Market Overview

Edmond Masjedi Responds to Growing "Wine on Tap" Trend


Although serving wine on tap has existed for many years, American consumers have not embraced this practice until recently. As a professional who has worked in the wine production industry, Edmond Masjedi comments on this new trend of wine consumption.

New York, New York (PRWEB) November 05, 2012

Although wine and beer are two beverages that often go hand-in-hand in terms of alcoholic categorization, the two have developed two distinct personalities. Beer has served as a casual, convenient drink to enjoy in bars and at parties, while wine has generally been accepted as a formal, pretentious drink. However, a recent article from The Daily Herald reveals that a new trend in wine consumption may be changing the way Americans approach this distinguished beverage. Many bars and restaurants across America are changing routine to offer wine on tap, providing a full-bodied beverage to customers just as they would enjoy a draft beer. Edmond Masjedi is one professional who knows wine—as a prominent figure in distribution, he has helped popularize many affordable wines throughout the United States. He explains that although the “wine on tap” trend is relatively new in terms of popularity, he expects it to have a positive impact on adult beverage culture.

Although the article explains that wine on tap has yet to make its way into American suburbs, these options have already become present in distinctive locations across the country. It reveals that “West Coast wineries, including Au Bon Climat and SilverTap, began offering kegged wine to area restaurants in 2010” and “Washington State's Milbrandt Vineyards…sees wine kegs winning favor at upscale restaurants and wine bars across the country.” Edmond Masjedi responds, “In the retail market, trends tend to gain popularity and accessibility in a relatively short amount of time. However, trends in the service industry are slower to take hold—I do believe that this one will make its way into communities across the country.”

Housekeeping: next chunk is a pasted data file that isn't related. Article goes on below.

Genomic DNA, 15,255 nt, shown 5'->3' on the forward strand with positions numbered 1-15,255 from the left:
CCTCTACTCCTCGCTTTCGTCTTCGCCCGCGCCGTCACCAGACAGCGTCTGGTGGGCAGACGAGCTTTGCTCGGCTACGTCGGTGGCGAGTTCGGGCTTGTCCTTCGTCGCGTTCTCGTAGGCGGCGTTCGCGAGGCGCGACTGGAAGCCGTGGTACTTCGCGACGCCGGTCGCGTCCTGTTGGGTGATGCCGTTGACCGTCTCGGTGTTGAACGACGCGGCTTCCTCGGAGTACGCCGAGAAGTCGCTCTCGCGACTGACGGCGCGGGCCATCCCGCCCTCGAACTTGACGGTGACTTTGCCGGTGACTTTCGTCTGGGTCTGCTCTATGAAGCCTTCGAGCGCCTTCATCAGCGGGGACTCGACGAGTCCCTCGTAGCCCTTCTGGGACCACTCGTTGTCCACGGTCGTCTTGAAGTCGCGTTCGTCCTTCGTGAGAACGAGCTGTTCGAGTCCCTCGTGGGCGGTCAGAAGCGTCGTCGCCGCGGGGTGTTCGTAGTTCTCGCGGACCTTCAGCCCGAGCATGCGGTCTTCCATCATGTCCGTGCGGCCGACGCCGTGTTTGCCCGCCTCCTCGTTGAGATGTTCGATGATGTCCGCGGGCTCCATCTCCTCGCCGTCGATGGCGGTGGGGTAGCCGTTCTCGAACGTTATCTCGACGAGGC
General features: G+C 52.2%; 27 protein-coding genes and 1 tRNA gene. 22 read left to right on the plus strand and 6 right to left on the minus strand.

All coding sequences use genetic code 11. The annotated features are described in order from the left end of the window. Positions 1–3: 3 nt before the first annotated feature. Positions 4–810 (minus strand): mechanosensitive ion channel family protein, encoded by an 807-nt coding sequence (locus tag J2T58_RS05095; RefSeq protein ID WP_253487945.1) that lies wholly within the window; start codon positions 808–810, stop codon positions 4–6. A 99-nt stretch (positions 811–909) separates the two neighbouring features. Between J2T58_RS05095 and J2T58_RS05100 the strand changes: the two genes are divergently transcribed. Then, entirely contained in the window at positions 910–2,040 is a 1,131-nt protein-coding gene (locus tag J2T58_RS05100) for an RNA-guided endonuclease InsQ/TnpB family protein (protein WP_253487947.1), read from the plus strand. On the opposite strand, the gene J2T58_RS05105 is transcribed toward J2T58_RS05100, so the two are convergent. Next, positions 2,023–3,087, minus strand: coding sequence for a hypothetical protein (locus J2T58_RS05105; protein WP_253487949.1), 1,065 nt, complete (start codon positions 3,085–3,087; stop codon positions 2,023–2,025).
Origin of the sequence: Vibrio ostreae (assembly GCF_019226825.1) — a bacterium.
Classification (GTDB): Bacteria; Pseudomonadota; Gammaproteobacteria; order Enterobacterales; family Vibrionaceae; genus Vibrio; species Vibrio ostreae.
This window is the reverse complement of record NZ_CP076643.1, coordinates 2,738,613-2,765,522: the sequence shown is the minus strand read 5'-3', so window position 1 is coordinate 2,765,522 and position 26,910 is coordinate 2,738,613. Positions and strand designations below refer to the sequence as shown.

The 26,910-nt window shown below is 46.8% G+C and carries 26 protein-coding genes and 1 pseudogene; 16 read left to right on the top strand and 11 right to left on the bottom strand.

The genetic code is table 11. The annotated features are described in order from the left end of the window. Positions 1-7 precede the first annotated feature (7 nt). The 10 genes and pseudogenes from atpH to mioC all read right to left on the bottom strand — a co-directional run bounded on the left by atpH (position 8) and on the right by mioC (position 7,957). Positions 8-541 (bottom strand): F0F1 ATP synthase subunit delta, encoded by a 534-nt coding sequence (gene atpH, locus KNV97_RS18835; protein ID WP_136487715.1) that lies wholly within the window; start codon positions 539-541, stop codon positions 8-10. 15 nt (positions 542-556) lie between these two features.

The article notes that consumers express interest in wine from kegs, because it allows them to receive a beverage that offers “vibrant wine flavor with no chance of oxidation or the so-called ‘corked' taint. For those on the business end, these solutions often come cheaper than producing and distributing individual bottles. However, there are some factors that Edmond Masjedi believes will determine the fate of this trend.

Edmond Masjedi concludes, “As a professional who has effectively distributed high-end, affordable wines in key locations across the U.S., I have learned that average consumers are looking for a way to enjoy luxuries at a low cost. If wine on tap can enter the market in an affordable manner, then I can see the trend catching on. With low costs, this trend may better serve the wine market, as it will give consumers a chance to try a variety of wines without committing to an entire bottle. As they become more familiar with wine, they may become more adventurous in their own retail purchases.”


Edmond Masjedi is a business professional who has reached success in a variety of industries including general merchandise distribution, plastics, real estate and wine. On top of his professional pursuits, Edmond Masjedi is a dedicated member of his community who strives to give back through charitable actions. To date, Edmond Masjedi has given time and resources to organizations such as the Beth Jacob Foundation, the Chabad Organization, the Penny Lane Foundation and JDRF.

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